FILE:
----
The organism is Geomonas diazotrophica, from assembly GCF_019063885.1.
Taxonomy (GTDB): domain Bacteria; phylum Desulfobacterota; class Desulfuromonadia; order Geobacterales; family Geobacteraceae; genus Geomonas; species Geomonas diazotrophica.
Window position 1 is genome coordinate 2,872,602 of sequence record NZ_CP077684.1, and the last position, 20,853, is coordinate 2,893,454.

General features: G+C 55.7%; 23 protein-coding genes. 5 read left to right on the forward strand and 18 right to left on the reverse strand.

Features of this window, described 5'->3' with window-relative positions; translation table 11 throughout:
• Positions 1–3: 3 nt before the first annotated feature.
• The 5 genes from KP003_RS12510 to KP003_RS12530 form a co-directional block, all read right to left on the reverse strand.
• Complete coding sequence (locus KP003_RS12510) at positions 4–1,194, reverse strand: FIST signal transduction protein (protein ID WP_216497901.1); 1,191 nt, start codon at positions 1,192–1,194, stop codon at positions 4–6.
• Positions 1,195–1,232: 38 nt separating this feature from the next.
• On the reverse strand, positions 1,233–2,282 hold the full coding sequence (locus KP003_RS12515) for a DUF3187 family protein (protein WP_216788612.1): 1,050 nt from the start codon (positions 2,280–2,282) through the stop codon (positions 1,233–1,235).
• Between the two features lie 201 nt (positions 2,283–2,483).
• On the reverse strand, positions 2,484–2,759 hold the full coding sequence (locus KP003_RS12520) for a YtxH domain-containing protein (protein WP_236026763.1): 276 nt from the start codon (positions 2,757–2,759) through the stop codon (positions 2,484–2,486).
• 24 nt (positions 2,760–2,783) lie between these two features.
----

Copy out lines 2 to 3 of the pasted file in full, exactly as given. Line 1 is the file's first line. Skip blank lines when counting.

Taxonomy (GTDB): domain Bacteria; phylum Desulfobacterota; class Desulfuromonadia; order Geobacterales; family Geobacteraceae; genus Geomonas; species Geomonas diazotrophica.
Window position 1 is genome coordinate 2,872,602 of sequence record NZ_CP077684.1, and the last position, 20,853, is coordinate 2,893,454.